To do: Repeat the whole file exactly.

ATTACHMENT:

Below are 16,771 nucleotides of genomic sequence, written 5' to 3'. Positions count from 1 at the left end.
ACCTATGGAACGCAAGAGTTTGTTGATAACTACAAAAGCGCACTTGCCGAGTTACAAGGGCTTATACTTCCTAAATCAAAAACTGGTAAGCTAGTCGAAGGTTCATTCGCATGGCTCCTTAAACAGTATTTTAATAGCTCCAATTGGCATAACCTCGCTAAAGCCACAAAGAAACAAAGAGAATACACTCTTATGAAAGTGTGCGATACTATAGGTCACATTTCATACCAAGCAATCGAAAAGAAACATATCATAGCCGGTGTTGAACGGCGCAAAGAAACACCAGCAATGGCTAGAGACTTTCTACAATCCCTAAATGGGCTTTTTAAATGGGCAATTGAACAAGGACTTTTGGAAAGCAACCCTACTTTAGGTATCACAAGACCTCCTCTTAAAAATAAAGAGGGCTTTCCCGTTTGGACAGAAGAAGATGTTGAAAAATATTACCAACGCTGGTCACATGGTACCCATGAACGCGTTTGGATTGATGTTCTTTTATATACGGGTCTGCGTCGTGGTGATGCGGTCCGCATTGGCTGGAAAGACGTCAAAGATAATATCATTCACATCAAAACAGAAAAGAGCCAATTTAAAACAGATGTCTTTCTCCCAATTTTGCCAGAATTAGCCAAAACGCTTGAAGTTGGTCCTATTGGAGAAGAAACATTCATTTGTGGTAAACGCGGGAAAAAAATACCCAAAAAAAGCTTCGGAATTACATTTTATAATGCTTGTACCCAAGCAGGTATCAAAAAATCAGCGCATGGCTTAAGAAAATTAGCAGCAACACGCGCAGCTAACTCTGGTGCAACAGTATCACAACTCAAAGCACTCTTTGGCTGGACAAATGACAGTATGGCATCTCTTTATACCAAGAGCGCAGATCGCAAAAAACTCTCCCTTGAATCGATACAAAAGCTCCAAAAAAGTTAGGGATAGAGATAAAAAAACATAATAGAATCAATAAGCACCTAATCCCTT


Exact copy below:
Below are 16,771 nucleotides of genomic sequence, written 5' to 3'. Positions count from 1 at the left end.
ACCTATGGAACGCAAGAGTTTGTTGATAACTACAAAAGCGCACTTGCCGAGTTACAAGGGCTTATACTTCCTAAATCAAAAACTGGTAAGCTAGTCGAAGGTTCATTCGCATGGCTCCTTAAACAGTATTTTAATAGCTCCAATTGGCATAACCTCGCTAAAGCCACAAAGAAACAAAGAGAATACACTCTTATGAAAGTGTGCGATACTATAGGTCACATTTCATACCAAGCAATCGAAAAGAAACATATCATAGCCGGTGTTGAACGGCGCAAAGAAACACCAGCAATGGCTAGAGACTTTCTACAATCCCTAAATGGGCTTTTTAAATGGGCAATTGAACAAGGACTTTTGGAAAGCAACCCTACTTTAGGTATCACAAGACCTCCTCTTAAAAATAAAGAGGGCTTTCCCGTTTGGACAGAAGAAGATGTTGAAAAATATTACCAACGCTGGTCACATGGTACCCATGAACGCGTTTGGATTGATGTTCTTTTATATACGGGTCTGCGTCGTGGTGATGCGGTCCGCATTGGCTGGAAAGACGTCAAAGATAATATCATTCACATCAAAACAGAAAAGAGCCAATTTAAAACAGATGTCTTTCTCCCAATTTTGCCAGAATTAGCCAAAACGCTTGAAGTTGGTCCTATTGGAGAAGAAACATTCATTTGTGGTAAACGCGGGAAAAAAATACCCAAAAAAAGCTTCGGAATTACATTTTATAATGCTTGTACCCAAGCAGGTATCAAAAAATCAGCGCATGGCTTAAGAAAATTAGCAGCAACACGCGCAGCTAACTCTGGTGCAACAGTATCACAACTCAAAGCACTCTTTGGCTGGACAAATGACAGTATGGCATCTCTTTATACCAAGAGCGCAGATCGCAAAAAACTCTCCCTTGAATCGATACAAAAGCTCCAAAAAAGTTAGGGATAGAGATAAAAAAACATAATAGAATCAATAAGCACCTAATCCCTT